China's reluctance to let markets play a freer hand in setting the value of the yuan, also called the renminbi, is a festering irritant that both the United States and China want to keep from getting out of hand.
China says it manages the yuan's exchange rate against a basket of currencies, but if there is a basket, the dollar is far and away the heaviest component. The history of China's managed float regime divides neatly into two parts: July 2005 to July 2008, when the yuan gradually rose 21 percent in a crawling peg to the dollar; and July 2008 to the present, when the yuan has been virtually repegged at about 6.83 to the dollar.
Since removing the yuan from a formal decade-old dollar peg in July 2005, Beijing has insisted that it is perfecting the exchange rate's formation mechanism, but the renewed rigidity over the past year has fueled growing anger abroad.
U.S. critics, especially business lobbying groups, complain that China has stopped the yuan from appreciating despite the Asian export giant's growing clout in the global economy.
China says that a stable exchange is an important help for its beleaguered exporters and that it also promotes stability in the global economy.
WHY DOES THE UNITED STATES OBJECT TO CHINA'S POLICY?
The Obama administration feels that Beijing's policy thwarts normal market adjustments that would push up the value of the currency of a rapidly ascending economy like China's, thereby making its products more expensive for foreigners.
As a result, China is amassing huge trade surpluses as well as swelling foreign exchange reserves as money pours in from sales of its products around the world.
IS THIS JUST AN ISSUE FOR AMERICA?
The International Monetary Fund has urged China to permit more exchange rate flexibility as an important part of efforts to rebalance global growth and as a way for Beijing to gain more autonomy in setting monetary policy.
European countries have also trekked to Beijing to urge it to let the yuan rise. Others that see their stores becoming outlets for Chinese-made goods have also cried foul.
They are running a great risk with this policy. It is a cause of some of the imbalances in the global economy. It is a contributing factor to some of the vulnerabilities that have existed and were realized, Bank of Canada Governor Mark Carney said recently.
WHAT WOULD HAPPEN IF CHINA LET ITS CURRENCY APPRECIATE?
Theoretically, the cost of Chinese-made products would rise for consumers around the world. If prices rise sufficiently, other countries' goods might be substituted for those China now makes. Some in the United States hope that domestic firms that now say they cannot compete might decide that they can boost their share of export markets, in turn cranking up production and hiring. If Chinese consumers were empowered with a stronger currency, they might become more aggressive importers, perhaps even swinging China's trade surplus to deficit.
In practice, though, the yuan's 21 percent rise from 2005-2008 barely registered on the price tags of Chinese goods abroad, as buyers -- often foreign firms like Wal-Mart -- demanded that costs be kept down and their suppliers were able to oblige, thanks in part to productivity gains.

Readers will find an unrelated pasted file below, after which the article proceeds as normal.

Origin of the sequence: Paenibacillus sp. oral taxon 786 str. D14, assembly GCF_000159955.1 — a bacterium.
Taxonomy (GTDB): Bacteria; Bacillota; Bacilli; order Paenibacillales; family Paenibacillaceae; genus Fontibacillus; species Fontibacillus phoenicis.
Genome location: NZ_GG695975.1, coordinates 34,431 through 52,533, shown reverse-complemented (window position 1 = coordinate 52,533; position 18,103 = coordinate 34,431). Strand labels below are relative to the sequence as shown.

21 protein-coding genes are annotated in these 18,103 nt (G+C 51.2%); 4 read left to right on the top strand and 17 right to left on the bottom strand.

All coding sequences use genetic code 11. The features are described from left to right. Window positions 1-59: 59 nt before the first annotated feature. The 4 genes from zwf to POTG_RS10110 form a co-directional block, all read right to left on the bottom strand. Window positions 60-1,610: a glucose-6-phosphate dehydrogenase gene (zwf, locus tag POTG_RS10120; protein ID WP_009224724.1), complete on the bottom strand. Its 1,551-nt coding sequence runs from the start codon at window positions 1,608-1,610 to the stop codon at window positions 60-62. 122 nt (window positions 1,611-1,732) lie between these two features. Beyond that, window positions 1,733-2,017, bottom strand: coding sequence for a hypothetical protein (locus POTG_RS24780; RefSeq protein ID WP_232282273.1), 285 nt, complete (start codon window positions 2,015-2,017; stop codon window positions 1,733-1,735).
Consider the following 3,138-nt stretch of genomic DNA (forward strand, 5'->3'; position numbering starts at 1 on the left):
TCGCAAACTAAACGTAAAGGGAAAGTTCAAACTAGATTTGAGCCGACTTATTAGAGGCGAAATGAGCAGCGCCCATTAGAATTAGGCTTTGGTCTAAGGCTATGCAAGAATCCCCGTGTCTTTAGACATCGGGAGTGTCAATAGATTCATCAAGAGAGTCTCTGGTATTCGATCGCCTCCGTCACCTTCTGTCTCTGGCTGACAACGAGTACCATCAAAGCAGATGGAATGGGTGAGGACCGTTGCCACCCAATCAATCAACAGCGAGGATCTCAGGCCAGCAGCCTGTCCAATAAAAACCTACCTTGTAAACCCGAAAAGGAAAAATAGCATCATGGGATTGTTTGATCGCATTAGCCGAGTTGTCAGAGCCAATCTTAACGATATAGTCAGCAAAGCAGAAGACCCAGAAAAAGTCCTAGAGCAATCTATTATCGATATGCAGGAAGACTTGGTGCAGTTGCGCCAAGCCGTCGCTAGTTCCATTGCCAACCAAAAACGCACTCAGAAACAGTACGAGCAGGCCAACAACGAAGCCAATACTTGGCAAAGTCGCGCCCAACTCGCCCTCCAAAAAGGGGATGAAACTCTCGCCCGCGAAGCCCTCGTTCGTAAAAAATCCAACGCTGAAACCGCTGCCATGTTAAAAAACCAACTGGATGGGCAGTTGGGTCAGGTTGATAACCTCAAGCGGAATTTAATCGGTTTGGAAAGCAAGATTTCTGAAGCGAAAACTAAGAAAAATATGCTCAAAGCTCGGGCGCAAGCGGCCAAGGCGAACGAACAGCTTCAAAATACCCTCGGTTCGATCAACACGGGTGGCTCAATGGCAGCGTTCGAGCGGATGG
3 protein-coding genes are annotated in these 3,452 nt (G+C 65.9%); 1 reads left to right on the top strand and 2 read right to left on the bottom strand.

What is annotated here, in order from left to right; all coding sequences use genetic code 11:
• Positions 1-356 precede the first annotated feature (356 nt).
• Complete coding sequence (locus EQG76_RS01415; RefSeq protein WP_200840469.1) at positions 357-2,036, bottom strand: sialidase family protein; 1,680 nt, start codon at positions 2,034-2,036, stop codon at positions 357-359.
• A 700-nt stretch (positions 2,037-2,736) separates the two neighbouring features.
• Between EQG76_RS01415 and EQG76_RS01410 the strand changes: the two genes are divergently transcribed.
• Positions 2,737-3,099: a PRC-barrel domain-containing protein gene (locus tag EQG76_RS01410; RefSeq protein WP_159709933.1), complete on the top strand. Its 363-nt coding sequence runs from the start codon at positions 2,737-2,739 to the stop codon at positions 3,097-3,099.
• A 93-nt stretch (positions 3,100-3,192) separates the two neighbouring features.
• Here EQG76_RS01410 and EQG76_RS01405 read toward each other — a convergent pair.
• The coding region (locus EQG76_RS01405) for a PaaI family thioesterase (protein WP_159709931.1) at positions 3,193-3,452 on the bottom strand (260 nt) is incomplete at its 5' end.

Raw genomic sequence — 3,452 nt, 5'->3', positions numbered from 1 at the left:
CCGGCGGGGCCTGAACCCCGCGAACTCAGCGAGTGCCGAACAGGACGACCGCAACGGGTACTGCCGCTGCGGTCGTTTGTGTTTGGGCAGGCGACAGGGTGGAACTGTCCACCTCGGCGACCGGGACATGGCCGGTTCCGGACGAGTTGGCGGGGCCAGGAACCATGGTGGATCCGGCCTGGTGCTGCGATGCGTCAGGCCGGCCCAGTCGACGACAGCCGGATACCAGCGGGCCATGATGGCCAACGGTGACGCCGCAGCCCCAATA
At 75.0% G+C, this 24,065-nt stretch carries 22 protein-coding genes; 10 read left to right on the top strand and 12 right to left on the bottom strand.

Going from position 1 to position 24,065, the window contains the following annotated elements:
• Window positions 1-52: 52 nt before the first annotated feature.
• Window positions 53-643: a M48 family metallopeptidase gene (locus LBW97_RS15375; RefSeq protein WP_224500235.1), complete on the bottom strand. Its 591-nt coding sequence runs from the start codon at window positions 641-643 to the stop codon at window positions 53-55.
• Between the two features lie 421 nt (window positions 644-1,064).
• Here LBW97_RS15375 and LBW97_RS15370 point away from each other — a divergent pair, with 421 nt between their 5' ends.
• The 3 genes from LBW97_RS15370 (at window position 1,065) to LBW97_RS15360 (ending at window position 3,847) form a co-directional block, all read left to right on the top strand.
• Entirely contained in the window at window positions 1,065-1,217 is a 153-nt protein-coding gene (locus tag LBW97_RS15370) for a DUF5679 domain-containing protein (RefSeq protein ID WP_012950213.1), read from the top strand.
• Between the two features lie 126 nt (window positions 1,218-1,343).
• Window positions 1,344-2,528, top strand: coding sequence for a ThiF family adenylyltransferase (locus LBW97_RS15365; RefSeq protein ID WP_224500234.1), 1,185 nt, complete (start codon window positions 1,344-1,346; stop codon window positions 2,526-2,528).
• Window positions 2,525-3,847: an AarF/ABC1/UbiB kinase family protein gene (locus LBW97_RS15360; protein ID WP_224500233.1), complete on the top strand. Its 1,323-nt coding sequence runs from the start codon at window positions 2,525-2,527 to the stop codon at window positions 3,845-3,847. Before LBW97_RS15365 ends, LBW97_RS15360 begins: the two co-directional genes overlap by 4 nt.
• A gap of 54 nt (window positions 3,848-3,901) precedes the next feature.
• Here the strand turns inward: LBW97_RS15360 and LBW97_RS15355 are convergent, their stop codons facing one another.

Economists often describe China's trade surplus as structural, referring to the country's cheap capital and over-investment, which generate excess production that is cleared through exports. The implication is that deeper reforms to China's economy such as building up a social safety net, and not just yuan appreciation, are necessary to stimulate domestic demand and rein in its yawning trade surplus.
WOULD CHINA SERIOUSLY CONSIDER DUMPING ITS HOLDINGS OF U.S.
China has amassed $2.27 trillion of foreign exchange reserves, the world's largest stockpile. The vast majority (analysts think about two-thirds) is invested in dollar-denominated assets. China is the single biggest holder of U.S. Treasuries, owning at least $776.4 billion of U.S. government debt at the end of June.
U.S. commentators fret that gives Beijing an effective tool to fend off U.S. demands for yuan reform by threatening to stop buying more debt and possibly selling what it holds. China has never actually uttered such threats, though it has for years said it is working to diversify its foreign currency holdings. Beijing, for its part, has expressed worries about Washington's massive and growing fiscal debt, as any resulting dollar weakness erodes the value of its American investments.
Apart from an extreme trade war scenario, it is unlikely that Beijing would ever dump its U.S. holdings as this would send shockwaves through the market and only serve to undercut the value of its remaining U.S. investments. Washington's ballooning deficit means that it needs investors to buy government debt more than ever, but, paradoxically, the scale of issuance means that China's share of new purchases has been getting smaller. As recovery from the financial crisis effectively forces the U.S. savings rate higher, domestic buyers have become the most important source of incremental demand for Treasuries, making the United States relatively less vulnerable to changes in foreign demand.
WHAT WOULD BE THE CONSEQUENCES OF A SELL-OFF OF U.S.
If the single largest buyer of U.S. government debt -- China -- sold it off or vowed to buy no more, the immediate impact would be downward pressure on the dollar. One of the United States' strongest claims for the dollar's status as a key reserve currency is that it runs the deepest, most liquid capital markets in the world, so if its top buyer dropped out, that claim would ring hollow and the dollar's status would be called into more serious question than it is already.
(Reporting by Glenn Somerville and Simon Rabinovitch, editing by Stacey Joyce)